Then, as now, the utility of the watch is narrow, targeting pilots alone, but the aesthetic appeal powered in part by the impressive patrimony is clear. Over the decades, the appeal has grown steadily even as the utility has fallen by the wayside; considering that entire generations have never used sextants and might not even know what they look like, much less how to use them. On the other hand, the meaning of the watch is, arguably, closer at hand than ever before.

Cosmos on your Watch

Ludwig Oechslin, former curator and director of the MIH (International Museum of Horology) at La Chaux-de-Fonds, once described the wristwatch as an expression of the cosmos on the wrist. Of course, he could have been referring to the materials used in the watch but not in this case. “With a watch, we can follow the rotation of our planet on a scale that is easy to grasp,” said Oeschlin. This is true of every watch, especially those with analog displays, but in the case of the Lindbergh Hour Angle, the wearer also gets to understand his or her own position on the planet. To illustrate this, we’ll chart it out in the next issue, when we hopefully will have seen a new Lindbergh Hour Angle watch at BaselWorld 2017.

The white dial here is in lacquer, while the original Type A-7 would have used porcelain

The white dial here is in lacquer, while the original Type A-7 would have used porcelain

While this is truly a unique function in the world of watchmaking the closest to it we know is the Weems watch, also from Longines that served as the base of the Lindbergh Hour Angle it is the Lindbergh part of the name that defines the watch today. Apart from being a pioneering aviator, Lindbergh is perhaps even more widely known as the father in the infamous Lindbergh kidnapping case. This case also resonates today because the kidnapping of his son Charles Augustus Lindbergh directly resulted in the US making kidnapping a federal crime, as it remains today. While this tragic event doesn’t figure in the watch’s provenance, it did happen after the launch of the Lindbergh Hour Angle, in March 1932. It was certainly Lindbergh’s celebrity that drew the attention of the kidnapper and drove the public into frenzy for any and all scraps of news they could get.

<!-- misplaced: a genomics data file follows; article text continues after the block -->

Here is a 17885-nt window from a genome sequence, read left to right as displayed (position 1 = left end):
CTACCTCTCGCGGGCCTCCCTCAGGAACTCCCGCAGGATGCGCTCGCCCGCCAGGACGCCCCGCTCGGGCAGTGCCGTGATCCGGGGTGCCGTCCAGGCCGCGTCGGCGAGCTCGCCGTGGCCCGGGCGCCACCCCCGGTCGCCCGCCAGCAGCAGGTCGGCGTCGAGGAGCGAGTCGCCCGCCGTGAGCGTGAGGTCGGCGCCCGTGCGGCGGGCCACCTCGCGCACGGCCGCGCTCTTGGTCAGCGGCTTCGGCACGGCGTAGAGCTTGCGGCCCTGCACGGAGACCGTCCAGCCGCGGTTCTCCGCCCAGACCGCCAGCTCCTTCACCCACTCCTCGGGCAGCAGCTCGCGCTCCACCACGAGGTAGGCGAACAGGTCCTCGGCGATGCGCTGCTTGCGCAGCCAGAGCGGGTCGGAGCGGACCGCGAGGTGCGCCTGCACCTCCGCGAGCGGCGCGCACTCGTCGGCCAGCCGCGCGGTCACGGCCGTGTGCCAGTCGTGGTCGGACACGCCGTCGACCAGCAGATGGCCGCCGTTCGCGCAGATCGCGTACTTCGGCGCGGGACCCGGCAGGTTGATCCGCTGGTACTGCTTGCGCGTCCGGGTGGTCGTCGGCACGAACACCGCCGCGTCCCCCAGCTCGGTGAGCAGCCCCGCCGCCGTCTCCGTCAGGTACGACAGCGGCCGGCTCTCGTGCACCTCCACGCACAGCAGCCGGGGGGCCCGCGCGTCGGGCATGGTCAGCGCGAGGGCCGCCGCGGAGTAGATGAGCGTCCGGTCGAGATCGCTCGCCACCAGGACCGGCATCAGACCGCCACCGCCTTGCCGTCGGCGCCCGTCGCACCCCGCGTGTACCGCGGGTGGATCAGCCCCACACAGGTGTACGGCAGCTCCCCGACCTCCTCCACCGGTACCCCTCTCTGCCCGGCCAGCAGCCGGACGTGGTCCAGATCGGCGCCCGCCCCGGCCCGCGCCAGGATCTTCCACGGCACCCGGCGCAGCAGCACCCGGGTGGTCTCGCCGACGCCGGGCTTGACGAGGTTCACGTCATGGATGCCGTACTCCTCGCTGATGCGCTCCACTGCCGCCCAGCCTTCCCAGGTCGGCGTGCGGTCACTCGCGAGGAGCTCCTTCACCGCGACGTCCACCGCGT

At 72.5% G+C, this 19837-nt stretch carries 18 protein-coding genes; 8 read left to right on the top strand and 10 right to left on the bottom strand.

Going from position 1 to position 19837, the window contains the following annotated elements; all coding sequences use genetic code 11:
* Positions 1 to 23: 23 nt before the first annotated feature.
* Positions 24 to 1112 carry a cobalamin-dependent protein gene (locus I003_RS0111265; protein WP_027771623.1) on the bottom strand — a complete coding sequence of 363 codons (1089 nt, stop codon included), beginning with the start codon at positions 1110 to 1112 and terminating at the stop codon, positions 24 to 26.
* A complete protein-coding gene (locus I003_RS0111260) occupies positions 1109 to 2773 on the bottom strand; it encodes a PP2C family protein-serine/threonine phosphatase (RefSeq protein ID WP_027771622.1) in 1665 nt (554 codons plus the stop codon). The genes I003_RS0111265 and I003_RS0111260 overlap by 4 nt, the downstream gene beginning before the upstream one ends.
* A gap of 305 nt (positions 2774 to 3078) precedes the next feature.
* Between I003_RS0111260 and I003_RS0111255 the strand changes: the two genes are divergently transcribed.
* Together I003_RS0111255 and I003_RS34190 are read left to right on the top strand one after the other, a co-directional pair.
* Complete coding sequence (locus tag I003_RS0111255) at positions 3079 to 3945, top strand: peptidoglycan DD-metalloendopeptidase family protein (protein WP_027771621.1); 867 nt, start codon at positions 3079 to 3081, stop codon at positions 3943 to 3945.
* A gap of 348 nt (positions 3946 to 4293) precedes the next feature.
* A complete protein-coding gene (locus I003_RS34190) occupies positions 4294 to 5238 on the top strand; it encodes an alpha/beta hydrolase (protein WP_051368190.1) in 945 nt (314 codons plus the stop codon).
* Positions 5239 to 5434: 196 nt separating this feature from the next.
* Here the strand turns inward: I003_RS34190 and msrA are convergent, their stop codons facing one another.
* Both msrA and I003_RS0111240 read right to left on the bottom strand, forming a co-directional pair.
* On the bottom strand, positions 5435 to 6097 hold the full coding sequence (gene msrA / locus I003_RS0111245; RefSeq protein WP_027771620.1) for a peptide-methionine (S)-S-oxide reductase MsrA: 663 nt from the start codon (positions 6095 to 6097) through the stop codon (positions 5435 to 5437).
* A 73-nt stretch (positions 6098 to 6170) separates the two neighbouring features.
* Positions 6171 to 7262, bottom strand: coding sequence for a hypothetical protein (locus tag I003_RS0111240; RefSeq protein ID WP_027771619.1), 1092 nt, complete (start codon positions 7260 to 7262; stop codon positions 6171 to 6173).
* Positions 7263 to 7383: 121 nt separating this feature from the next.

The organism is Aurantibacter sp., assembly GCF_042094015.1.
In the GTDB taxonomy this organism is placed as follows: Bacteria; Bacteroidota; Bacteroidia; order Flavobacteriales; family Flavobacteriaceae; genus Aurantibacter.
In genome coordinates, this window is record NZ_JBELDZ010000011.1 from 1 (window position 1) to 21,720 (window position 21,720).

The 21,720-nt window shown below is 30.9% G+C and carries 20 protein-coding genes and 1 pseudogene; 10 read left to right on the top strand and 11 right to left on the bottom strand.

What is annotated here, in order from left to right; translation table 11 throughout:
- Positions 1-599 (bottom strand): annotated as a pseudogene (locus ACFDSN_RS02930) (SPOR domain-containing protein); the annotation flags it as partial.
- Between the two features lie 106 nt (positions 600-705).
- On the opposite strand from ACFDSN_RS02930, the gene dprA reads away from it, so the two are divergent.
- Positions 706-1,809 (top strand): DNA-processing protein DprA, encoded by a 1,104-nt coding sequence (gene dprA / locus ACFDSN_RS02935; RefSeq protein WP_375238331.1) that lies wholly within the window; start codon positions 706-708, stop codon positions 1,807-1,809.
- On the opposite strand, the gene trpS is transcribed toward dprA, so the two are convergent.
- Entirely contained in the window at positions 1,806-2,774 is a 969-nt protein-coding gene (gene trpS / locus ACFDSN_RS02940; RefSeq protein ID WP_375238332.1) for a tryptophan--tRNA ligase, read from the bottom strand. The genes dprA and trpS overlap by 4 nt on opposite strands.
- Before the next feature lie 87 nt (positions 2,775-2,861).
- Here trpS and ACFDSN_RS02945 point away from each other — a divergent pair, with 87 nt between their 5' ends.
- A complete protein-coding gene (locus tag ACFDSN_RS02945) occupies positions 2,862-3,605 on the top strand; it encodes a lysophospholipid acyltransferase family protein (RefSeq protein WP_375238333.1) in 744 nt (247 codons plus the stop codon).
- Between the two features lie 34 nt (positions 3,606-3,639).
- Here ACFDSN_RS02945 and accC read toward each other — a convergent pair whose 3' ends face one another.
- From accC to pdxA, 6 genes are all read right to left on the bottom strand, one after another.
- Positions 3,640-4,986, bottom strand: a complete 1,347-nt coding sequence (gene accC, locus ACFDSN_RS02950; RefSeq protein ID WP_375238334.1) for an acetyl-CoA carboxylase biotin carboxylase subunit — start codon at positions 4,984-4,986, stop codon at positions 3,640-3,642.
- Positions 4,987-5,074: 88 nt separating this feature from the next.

Today, the triumph and the tragedy of Charles Lindbergh live on in the watch that bears his name.

Longines and the Chronograph

An individual named Alfred Lugrin (1858-1920) played an important role in the development of the chronograph on an industrial scale. It is no coincidence that Longines was known in the industry as a capable producer of chronographs as early as 1878. The reason for this is simple: Lugrin was one of the principal figures behind Lemania-Lugrin SA, which contemporary collectors know well as Lemania. Longines was the first firm to use Lugrin’s chronograph calibres on an industrial scale, having so great a success with these that it began making its own chronograph movements, possibly as early as 1910 (when the first patents appeared under Longines’ name).

Longines’ provenance here is proven by the words of its peers, because who can you trust but your rivals? One Charles-Émile Tissot, watchmaker from Le Locle, declared at the 1893 Chicago World’s Fair that Longines “exhibited a number of watches, plain movements and chronographs based on several special and patented calibres”.

The story of chronographs is one of vaunted suppliers, some of whom are but ghosts and legends today such as Venus and Landeron. In their heyday though, Longines was one of the few brands that demonstrated in-house mastery over the chronograph mechanism.

Today, the situation is quite different but oddly similar. Valjoux and Lemania are parts of ETA, which is owned by the Swatch Group. Obviously, this puts Longines in a fortuitous position because it too is part of the world’s largest maker of watches, allowing it to once again field exclusive chronograph calibres.

This article was published in WOW.